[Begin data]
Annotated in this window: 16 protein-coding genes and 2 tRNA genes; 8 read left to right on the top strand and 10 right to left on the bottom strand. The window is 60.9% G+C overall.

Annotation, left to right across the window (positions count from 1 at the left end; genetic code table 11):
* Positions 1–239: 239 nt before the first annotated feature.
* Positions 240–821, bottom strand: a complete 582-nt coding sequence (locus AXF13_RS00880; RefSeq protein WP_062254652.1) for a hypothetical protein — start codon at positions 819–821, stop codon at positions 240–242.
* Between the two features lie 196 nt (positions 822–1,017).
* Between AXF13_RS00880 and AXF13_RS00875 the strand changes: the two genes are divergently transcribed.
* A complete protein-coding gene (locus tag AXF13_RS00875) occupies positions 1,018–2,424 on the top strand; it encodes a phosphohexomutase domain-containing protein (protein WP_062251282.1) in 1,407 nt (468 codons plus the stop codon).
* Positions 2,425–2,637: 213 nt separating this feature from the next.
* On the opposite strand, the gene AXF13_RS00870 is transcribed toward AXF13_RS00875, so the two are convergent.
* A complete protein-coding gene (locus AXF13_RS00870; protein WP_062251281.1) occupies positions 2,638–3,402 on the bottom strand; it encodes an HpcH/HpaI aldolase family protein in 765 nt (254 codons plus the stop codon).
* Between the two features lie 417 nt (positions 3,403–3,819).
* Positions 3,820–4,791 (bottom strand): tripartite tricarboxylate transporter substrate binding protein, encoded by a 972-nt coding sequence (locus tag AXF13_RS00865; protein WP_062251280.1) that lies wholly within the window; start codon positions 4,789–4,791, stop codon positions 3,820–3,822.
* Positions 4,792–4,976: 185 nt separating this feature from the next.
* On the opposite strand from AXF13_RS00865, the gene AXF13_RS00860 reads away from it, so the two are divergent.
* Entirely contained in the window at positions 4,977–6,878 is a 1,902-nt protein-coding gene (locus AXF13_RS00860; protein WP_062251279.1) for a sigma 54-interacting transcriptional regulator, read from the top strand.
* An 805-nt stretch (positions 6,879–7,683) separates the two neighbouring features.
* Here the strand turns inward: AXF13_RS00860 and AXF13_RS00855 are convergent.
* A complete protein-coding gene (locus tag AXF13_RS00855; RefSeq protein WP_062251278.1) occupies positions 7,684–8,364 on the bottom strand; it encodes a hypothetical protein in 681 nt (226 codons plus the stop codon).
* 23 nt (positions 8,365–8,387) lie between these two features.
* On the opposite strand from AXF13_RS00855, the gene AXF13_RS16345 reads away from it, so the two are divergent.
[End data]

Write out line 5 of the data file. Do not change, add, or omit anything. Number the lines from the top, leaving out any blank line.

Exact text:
* Between the two features lie 196 nt (positions 822–1,017).